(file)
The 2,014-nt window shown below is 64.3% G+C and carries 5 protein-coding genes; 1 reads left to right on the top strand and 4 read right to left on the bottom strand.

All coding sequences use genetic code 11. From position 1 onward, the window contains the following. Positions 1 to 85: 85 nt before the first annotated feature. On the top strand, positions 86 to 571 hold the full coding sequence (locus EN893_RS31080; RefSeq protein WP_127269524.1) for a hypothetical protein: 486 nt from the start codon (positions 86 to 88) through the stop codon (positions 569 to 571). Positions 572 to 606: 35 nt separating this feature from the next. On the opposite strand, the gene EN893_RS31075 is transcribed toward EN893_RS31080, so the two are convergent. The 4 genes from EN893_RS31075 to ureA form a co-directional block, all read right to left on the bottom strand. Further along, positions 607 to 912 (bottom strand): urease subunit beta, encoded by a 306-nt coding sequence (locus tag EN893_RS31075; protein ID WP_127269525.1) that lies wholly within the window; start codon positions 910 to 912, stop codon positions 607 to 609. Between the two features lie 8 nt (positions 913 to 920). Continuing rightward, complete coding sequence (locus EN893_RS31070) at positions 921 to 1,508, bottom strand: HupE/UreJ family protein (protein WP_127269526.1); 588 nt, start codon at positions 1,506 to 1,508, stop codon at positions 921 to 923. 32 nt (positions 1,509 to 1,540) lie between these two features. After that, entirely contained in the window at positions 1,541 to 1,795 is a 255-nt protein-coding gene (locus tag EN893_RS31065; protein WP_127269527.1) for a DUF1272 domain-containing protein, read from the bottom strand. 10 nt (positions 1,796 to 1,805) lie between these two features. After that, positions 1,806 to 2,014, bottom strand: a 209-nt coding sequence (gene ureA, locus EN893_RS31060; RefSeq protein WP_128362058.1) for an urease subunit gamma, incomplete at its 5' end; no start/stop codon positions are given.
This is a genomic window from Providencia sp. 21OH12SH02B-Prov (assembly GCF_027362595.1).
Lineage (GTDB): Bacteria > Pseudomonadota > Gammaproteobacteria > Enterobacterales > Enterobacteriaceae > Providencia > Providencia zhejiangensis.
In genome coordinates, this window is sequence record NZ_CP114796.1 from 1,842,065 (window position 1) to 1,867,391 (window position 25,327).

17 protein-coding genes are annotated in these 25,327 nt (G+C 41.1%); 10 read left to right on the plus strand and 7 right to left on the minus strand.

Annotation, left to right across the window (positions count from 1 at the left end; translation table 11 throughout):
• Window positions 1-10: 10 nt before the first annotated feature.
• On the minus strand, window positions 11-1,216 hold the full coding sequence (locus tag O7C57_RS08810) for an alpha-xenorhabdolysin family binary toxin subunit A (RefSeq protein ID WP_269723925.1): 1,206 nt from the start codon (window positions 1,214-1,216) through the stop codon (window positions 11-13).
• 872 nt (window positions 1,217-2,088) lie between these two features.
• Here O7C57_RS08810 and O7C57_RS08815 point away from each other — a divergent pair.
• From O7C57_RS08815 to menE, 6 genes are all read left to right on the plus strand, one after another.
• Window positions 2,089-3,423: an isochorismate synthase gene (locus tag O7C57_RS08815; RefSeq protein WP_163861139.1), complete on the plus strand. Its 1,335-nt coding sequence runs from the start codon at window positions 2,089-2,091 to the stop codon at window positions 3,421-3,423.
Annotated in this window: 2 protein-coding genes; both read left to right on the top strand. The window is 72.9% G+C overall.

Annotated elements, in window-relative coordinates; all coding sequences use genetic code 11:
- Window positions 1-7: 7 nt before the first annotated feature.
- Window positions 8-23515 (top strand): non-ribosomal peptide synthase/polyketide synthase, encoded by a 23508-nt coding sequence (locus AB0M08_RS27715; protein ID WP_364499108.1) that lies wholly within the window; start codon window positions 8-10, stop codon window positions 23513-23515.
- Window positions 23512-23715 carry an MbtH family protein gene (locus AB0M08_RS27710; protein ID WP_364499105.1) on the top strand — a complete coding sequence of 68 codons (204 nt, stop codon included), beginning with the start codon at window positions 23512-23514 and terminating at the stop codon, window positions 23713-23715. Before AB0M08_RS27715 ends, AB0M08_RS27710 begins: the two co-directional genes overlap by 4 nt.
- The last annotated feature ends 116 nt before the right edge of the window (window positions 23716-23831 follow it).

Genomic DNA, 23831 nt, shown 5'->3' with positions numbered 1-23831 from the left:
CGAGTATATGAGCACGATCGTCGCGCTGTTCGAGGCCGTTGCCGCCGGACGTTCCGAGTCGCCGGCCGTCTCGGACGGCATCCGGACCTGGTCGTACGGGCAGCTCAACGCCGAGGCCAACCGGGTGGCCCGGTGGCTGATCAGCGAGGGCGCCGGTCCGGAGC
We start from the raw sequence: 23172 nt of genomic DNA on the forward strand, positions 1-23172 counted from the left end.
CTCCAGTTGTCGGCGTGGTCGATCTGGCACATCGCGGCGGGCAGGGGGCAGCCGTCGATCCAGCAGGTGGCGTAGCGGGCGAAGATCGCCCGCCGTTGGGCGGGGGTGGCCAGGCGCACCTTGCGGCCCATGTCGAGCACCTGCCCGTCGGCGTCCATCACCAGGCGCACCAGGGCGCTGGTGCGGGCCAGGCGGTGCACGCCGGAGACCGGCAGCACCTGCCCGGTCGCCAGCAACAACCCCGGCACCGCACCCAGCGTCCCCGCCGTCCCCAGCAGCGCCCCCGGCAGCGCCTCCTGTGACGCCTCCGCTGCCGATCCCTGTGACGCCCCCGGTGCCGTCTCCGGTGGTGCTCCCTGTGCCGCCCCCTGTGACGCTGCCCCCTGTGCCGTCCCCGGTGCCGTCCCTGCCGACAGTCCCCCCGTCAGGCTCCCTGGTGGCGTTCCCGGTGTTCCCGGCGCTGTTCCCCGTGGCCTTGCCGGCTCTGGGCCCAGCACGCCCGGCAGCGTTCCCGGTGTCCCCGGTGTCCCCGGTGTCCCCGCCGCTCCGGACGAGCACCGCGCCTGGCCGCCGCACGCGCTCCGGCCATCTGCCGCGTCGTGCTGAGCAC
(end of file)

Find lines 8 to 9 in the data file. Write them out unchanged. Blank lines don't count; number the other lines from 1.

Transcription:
• Window positions 1-10: 10 nt before the first annotated feature.
• On the minus strand, window positions 11-1,216 hold the full coding sequence (locus tag O7C57_RS08810) for an alpha-xenorhabdolysin family binary toxin subunit A (RefSeq protein ID WP_269723925.1): 1,206 nt from the start codon (window positions 1,214-1,216) through the stop codon (window positions 11-13).